Featured Post

uBeam Lay Off Around Half of the Employees?

Over the last week I've heard from a number of people as to some significant events at uBeam - last Monday the 10th June around half th...

Tuesday, May 29, 2018

Bad Blood: The Story of Theranos

As long time readers of this blog know, Theranos is a company I've been covering since my very first post over two years ago. I'd been somewhat familiar with them since around 2013/14 - living in Silicon Valley and knowing many people in the biotech business there had always been rumors floating around as to exaggerated results and occasionally even faked demos. They were such an extreme example of what I've seen in startups over the last ~20 years they were a perfect vehicle for my blog to help highlight what was going on. 

The Wall Street Journal's John Carreyrou had reported 'questionable practices' at the company at the end of 2015, and despite heavy handed legal threats and constant denials by Theranos, things quickly started to unravel for the company and it's expected that the company will be bankrupt this summer, with possible criminal charges for the CEO, Elizabeth Holmes, to follow. Carreyrou has now written a book about Theranos called "Bad Blood", and covers the company's founding through to the present day. It was originally scheduled to be released later this year, but brought forward several months due to the impending bankruptcy of the company.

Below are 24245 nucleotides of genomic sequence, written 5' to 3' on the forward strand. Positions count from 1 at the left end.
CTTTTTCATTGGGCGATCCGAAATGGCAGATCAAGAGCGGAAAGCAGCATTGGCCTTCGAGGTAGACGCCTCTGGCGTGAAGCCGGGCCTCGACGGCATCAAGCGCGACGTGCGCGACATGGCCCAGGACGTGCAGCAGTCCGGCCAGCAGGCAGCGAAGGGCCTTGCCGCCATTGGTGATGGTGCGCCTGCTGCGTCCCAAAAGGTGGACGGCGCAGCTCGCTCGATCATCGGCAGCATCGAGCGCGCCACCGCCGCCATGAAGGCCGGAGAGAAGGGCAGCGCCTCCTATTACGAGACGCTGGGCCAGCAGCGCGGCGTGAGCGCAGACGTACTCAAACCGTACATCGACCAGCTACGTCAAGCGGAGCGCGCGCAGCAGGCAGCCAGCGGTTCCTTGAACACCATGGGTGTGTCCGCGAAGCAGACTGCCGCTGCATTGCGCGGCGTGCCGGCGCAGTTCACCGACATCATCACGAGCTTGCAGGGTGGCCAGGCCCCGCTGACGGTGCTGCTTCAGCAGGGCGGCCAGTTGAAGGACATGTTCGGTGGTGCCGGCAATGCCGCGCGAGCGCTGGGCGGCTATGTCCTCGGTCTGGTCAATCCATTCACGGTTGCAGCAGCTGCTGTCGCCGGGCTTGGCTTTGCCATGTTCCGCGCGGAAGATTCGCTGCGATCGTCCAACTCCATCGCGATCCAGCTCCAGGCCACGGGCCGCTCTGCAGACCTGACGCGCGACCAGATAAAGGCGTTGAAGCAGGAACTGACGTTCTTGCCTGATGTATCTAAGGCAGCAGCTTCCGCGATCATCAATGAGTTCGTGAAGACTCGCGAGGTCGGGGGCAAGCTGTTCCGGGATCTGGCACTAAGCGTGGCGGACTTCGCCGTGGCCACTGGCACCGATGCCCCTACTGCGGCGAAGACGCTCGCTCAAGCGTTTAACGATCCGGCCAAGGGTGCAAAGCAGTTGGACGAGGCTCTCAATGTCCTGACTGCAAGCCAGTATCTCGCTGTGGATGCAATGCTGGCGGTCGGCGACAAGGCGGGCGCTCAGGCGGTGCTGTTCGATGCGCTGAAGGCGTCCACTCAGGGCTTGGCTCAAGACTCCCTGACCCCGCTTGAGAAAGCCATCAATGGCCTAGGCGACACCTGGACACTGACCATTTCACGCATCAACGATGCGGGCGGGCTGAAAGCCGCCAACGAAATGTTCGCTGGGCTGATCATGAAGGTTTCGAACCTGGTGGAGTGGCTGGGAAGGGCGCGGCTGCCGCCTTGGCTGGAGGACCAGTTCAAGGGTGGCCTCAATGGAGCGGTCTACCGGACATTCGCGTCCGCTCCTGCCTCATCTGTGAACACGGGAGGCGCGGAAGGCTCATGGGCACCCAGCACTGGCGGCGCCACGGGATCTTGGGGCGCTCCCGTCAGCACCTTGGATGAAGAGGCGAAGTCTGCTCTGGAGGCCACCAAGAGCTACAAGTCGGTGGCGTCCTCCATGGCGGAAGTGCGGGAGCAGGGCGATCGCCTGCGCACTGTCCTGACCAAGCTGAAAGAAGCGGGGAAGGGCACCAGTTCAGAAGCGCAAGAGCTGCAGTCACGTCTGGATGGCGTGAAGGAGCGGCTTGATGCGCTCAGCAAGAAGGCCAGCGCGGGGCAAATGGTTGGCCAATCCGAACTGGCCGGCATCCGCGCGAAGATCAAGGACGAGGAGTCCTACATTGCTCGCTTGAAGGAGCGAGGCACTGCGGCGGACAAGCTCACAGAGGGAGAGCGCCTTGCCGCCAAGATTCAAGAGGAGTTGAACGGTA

While I have followed Theranos closely, and know the facts of what's been happening better than most not directly involved, this is still a fantastic book that I both enjoyed and learned a few new things from. Despite it being a complex story of technology and finance, Carreyrou breaks it down in a straightforward way that anyone can follow, regardless of background. No need to understand tech or funding mechanisms - as long as you know what cheating, lying, and bullying are then you'll follow along without a problem. It's also Silicon Valley in a nutshell, and on almost every page there was something that reminded me of my own personal experience in startups, or those of close friends. I'd highly recommend it to anyone with even a passing interest in the story.